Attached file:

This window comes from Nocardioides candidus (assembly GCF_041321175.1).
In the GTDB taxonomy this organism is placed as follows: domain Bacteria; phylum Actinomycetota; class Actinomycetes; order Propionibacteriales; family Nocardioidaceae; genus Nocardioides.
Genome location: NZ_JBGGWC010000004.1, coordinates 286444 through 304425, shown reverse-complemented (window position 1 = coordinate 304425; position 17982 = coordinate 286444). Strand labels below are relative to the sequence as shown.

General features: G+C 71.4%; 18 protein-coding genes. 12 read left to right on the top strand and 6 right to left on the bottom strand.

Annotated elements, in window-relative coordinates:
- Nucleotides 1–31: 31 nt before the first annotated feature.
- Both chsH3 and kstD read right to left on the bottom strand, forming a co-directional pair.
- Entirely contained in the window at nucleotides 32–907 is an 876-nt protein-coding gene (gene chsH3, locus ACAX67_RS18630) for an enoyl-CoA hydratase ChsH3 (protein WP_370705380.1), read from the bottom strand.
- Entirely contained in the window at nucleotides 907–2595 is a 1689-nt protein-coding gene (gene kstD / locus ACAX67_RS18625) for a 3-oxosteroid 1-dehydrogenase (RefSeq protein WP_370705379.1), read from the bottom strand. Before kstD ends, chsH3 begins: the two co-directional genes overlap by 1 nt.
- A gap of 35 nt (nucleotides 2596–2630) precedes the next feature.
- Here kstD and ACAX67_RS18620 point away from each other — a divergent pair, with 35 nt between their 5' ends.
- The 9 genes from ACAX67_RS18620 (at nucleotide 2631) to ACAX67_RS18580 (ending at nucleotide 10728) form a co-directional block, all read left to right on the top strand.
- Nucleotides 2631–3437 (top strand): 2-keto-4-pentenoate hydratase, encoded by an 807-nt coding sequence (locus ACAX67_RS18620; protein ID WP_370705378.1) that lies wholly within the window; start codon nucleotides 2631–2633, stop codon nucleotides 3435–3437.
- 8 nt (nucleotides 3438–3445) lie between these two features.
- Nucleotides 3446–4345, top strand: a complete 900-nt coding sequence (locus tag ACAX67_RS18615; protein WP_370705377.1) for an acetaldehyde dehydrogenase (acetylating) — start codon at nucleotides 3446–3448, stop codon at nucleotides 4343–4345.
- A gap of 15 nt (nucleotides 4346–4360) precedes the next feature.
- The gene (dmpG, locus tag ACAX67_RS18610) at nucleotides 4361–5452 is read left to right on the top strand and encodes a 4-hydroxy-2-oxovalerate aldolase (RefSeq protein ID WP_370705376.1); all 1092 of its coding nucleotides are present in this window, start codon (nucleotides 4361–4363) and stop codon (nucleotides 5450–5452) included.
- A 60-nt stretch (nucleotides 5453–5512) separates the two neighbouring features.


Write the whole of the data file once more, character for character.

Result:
This window comes from Nocardioides candidus (assembly GCF_041321175.1).
In the GTDB taxonomy this organism is placed as follows: domain Bacteria; phylum Actinomycetota; class Actinomycetes; order Propionibacteriales; family Nocardioidaceae; genus Nocardioides.
Genome location: NZ_JBGGWC010000004.1, coordinates 286444 through 304425, shown reverse-complemented (window position 1 = coordinate 304425; position 17982 = coordinate 286444). Strand labels below are relative to the sequence as shown.

General features: G+C 71.4%; 18 protein-coding genes. 12 read left to right on the top strand and 6 right to left on the bottom strand.

Annotated elements, in window-relative coordinates:
- Nucleotides 1–31: 31 nt before the first annotated feature.
- Both chsH3 and kstD read right to left on the bottom strand, forming a co-directional pair.
- Entirely contained in the window at nucleotides 32–907 is an 876-nt protein-coding gene (gene chsH3, locus ACAX67_RS18630) for an enoyl-CoA hydratase ChsH3 (protein WP_370705380.1), read from the bottom strand.
- Entirely contained in the window at nucleotides 907–2595 is a 1689-nt protein-coding gene (gene kstD / locus ACAX67_RS18625) for a 3-oxosteroid 1-dehydrogenase (RefSeq protein WP_370705379.1), read from the bottom strand. Before kstD ends, chsH3 begins: the two co-directional genes overlap by 1 nt.
- A gap of 35 nt (nucleotides 2596–2630) precedes the next feature.
- Here kstD and ACAX67_RS18620 point away from each other — a divergent pair, with 35 nt between their 5' ends.
- The 9 genes from ACAX67_RS18620 (at nucleotide 2631) to ACAX67_RS18580 (ending at nucleotide 10728) form a co-directional block, all read left to right on the top strand.
- Nucleotides 2631–3437 (top strand): 2-keto-4-pentenoate hydratase, encoded by an 807-nt coding sequence (locus ACAX67_RS18620; protein ID WP_370705378.1) that lies wholly within the window; start codon nucleotides 2631–2633, stop codon nucleotides 3435–3437.
- 8 nt (nucleotides 3438–3445) lie between these two features.
- Nucleotides 3446–4345, top strand: a complete 900-nt coding sequence (locus tag ACAX67_RS18615; protein WP_370705377.1) for an acetaldehyde dehydrogenase (acetylating) — start codon at nucleotides 3446–3448, stop codon at nucleotides 4343–4345.
- A gap of 15 nt (nucleotides 4346–4360) precedes the next feature.
- The gene (dmpG, locus tag ACAX67_RS18610) at nucleotides 4361–5452 is read left to right on the top strand and encodes a 4-hydroxy-2-oxovalerate aldolase (RefSeq protein ID WP_370705376.1); all 1092 of its coding nucleotides are present in this window, start codon (nucleotides 4361–4363) and stop codon (nucleotides 5450–5452) included.
- A 60-nt stretch (nucleotides 5453–5512) separates the two neighbouring features.